Guides Shell Scripts and Here Documents

Shell Scripts and Here Documents

A here document (or heredoc) is a way of getting text input into a script without having to feed it in from a separate file. If you’ve got a small quantity of data you don’t expect to change often, it’s a quick and tidy way of keeping script and data together. For more complicated data or scripts, separating the two is still usually a better idea.

Tip of the Trade: A here document, or heredoc, is one way to get text input into a script without feeding it from a separate file. If the data or script is complicated, however, keeping the two separate is generally a better idea.

The basic version of this in bashlooks like this:


which will output

several lines of 
my data
listed here

You can use any label (although EOF is standard) — just make sure it matches at both start and end.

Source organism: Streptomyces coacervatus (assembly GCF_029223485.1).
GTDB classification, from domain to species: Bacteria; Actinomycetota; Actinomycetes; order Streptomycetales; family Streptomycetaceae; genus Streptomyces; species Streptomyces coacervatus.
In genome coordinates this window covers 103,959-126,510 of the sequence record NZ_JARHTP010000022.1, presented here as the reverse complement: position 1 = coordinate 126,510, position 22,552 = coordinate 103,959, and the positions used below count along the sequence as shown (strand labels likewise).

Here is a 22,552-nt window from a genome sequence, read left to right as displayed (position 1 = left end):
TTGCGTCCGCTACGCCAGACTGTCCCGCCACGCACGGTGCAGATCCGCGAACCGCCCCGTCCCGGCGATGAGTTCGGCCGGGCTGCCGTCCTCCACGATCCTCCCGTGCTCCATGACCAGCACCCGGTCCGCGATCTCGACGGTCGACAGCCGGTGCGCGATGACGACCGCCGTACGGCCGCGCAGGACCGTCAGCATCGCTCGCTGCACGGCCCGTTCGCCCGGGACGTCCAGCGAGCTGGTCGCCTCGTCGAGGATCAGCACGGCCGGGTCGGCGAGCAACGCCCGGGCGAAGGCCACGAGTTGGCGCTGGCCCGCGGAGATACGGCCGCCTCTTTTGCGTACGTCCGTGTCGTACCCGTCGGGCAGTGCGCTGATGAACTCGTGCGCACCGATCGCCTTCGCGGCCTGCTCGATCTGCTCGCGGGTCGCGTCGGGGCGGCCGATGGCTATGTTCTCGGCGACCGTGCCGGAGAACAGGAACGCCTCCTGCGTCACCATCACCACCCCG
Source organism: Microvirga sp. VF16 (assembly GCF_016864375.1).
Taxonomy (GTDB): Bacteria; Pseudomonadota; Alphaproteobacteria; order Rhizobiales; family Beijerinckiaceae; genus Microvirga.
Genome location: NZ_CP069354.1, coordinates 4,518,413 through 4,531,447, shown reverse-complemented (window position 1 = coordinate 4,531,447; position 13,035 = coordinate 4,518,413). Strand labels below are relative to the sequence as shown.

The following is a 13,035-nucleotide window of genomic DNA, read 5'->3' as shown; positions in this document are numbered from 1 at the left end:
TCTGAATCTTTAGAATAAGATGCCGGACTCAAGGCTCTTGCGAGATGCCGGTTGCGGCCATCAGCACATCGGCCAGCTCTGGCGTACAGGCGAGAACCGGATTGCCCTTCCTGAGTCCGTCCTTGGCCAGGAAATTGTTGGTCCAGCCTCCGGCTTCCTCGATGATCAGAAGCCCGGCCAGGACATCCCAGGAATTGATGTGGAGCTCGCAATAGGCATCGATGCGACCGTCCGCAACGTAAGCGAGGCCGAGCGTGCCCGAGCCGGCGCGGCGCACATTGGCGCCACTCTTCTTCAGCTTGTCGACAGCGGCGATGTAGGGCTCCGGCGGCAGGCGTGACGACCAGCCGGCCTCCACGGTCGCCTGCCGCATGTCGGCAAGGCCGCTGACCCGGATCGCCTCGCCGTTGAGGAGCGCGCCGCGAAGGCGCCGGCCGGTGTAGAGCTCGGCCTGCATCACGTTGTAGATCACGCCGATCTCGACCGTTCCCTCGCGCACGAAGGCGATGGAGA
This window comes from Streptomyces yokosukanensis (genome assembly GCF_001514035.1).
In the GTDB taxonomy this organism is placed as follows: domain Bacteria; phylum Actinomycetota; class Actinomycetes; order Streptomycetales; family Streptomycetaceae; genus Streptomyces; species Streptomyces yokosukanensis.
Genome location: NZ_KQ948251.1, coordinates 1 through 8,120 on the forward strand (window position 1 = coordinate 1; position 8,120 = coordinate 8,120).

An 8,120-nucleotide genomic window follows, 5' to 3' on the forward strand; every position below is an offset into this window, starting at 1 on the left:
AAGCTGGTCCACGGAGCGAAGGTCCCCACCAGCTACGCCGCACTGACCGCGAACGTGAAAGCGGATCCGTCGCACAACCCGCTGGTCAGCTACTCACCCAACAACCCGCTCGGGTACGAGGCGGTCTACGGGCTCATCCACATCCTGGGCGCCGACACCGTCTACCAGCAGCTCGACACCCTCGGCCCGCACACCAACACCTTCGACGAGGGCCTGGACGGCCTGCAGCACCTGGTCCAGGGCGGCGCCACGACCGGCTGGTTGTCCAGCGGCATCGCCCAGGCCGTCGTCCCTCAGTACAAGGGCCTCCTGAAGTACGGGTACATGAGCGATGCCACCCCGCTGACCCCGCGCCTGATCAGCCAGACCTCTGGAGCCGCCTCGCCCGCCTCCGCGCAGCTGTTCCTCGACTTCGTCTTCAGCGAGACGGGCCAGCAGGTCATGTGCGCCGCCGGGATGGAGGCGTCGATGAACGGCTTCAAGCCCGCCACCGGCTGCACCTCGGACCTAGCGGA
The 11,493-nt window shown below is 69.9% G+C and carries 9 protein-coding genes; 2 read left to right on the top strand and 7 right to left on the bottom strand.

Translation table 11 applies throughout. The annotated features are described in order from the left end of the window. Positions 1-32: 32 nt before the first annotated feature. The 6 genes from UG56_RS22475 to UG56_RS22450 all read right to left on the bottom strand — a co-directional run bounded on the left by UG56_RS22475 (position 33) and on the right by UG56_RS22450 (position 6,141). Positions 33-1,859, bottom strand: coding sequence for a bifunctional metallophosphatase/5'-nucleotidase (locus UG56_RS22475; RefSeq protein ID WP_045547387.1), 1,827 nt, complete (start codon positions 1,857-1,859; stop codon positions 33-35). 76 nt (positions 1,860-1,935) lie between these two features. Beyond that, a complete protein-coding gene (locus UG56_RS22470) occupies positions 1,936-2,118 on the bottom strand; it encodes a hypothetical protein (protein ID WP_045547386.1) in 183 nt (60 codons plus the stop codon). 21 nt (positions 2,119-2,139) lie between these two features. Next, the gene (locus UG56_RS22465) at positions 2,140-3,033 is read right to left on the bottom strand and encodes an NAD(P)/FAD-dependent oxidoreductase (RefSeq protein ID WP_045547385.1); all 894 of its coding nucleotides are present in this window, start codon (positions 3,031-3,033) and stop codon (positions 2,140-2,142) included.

There are a couple of useful variations on this format. Just using a plain label, as above, means the shell will interpret any special characters. This would substitute your current directory for $PWD:


However, with some data sets this can cause problems, especially if you don’t remember that it happens! To disable interpretation, use single or double quotes:


This will output $PWDverbatim:

current directory variable is:

By and large, it’s best to disable shell interpretation by default and to take the quotes out if your data definitely requires it.

Another useful trick is to use a minus sign after the . This will ignore tab characters (Note: not all whitespace!) at the start of a line, so you can indent your data to increase the readability of your script:


You can also use heredocs in other programming languages, including Perl, PHP and Python. Be aware, however, that quotes may affect escaping of special characters in different ways in different languages.

Juliet Kemp has been messing around with Linux systems, for financial reward and otherwise, for about a decade. She is also the author of “Linux System Administration Recipes: A Problem-Solution Approach” (Apress, 2009).

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